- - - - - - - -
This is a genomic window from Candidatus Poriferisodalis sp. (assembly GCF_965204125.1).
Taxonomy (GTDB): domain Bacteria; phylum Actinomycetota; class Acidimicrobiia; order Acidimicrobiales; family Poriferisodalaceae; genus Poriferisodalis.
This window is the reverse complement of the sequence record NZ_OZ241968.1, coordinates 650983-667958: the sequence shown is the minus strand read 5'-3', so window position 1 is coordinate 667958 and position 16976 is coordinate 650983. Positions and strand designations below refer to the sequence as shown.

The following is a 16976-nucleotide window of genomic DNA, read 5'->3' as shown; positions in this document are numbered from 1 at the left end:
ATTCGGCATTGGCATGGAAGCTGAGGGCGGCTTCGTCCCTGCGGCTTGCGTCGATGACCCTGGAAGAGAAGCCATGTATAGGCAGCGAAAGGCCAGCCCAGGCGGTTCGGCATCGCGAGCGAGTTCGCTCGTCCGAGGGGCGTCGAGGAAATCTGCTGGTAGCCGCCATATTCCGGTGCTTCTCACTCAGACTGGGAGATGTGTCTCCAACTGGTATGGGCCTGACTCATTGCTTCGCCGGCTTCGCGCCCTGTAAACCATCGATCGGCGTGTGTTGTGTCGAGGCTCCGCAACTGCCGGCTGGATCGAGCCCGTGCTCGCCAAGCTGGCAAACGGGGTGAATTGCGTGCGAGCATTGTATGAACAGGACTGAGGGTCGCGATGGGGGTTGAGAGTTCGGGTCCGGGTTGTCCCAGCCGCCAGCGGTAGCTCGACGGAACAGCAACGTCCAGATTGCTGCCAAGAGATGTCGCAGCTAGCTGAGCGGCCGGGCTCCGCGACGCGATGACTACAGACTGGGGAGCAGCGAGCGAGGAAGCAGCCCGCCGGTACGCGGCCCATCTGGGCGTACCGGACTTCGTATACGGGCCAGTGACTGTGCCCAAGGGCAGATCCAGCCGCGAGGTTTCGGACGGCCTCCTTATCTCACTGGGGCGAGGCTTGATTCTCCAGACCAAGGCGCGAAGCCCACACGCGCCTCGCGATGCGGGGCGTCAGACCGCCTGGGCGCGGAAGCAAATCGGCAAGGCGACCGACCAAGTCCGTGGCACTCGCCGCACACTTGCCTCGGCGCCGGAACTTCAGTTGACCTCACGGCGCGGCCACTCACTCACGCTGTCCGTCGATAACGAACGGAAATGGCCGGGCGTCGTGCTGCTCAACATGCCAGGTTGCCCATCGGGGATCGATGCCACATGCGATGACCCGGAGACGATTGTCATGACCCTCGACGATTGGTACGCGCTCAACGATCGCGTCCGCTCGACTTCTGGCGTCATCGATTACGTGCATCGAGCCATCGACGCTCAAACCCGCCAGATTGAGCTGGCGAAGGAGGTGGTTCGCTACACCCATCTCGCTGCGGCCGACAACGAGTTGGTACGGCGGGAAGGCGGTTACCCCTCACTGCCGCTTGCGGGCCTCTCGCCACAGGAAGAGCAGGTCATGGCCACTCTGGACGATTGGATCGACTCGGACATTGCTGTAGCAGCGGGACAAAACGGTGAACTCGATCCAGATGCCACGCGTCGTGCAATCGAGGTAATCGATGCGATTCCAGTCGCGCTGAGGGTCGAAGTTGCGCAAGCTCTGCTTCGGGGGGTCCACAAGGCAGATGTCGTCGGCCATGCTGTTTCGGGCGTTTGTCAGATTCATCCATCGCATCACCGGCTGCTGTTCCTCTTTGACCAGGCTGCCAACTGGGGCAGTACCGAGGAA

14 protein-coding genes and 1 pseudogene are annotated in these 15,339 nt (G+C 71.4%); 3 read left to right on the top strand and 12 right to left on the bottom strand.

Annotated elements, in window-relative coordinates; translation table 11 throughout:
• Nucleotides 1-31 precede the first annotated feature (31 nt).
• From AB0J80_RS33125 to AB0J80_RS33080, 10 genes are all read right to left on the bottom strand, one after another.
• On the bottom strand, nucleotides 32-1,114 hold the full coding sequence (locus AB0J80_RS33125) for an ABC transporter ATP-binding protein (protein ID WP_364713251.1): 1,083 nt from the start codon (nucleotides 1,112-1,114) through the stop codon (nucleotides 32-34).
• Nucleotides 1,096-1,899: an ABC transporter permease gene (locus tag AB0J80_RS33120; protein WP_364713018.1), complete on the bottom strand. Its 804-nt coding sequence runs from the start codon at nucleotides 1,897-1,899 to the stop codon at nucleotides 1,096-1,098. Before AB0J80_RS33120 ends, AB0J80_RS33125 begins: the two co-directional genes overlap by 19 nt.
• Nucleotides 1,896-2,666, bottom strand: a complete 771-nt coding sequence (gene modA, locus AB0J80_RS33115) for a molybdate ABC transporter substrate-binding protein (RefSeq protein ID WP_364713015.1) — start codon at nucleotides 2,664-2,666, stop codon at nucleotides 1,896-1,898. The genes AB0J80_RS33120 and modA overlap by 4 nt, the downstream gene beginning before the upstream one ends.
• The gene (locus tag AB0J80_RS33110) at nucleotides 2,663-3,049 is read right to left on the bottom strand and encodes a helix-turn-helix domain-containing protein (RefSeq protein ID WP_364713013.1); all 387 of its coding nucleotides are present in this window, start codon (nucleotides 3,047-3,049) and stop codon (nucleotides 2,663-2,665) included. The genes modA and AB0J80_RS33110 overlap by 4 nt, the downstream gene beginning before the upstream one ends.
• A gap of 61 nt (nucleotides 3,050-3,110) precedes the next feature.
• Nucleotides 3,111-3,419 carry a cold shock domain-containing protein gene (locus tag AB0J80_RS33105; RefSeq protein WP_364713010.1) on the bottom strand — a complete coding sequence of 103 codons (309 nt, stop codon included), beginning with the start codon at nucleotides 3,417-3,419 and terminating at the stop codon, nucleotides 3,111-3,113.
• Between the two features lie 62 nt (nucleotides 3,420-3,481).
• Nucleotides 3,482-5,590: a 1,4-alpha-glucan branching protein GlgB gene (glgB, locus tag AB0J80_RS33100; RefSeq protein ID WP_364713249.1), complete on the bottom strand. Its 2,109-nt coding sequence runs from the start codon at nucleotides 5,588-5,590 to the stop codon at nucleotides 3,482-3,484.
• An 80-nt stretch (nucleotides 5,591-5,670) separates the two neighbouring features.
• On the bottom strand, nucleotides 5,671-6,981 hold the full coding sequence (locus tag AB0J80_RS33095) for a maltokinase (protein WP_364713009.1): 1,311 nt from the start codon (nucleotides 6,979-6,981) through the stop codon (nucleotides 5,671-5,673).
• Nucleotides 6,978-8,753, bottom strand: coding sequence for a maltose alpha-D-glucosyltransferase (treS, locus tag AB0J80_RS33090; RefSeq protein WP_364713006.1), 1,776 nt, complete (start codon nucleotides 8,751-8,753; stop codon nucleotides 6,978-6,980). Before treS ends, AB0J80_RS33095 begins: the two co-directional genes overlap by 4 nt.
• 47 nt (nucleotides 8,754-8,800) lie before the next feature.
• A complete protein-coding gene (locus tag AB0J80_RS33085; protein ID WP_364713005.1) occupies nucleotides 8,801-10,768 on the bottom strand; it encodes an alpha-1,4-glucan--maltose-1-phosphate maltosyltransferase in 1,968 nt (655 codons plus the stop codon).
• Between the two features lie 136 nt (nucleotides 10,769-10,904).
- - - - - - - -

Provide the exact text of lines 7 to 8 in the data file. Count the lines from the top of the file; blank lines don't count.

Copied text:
Annotated elements, in window-relative coordinates; translation table 11 throughout:
• Nucleotides 1-31 precede the first annotated feature (31 nt).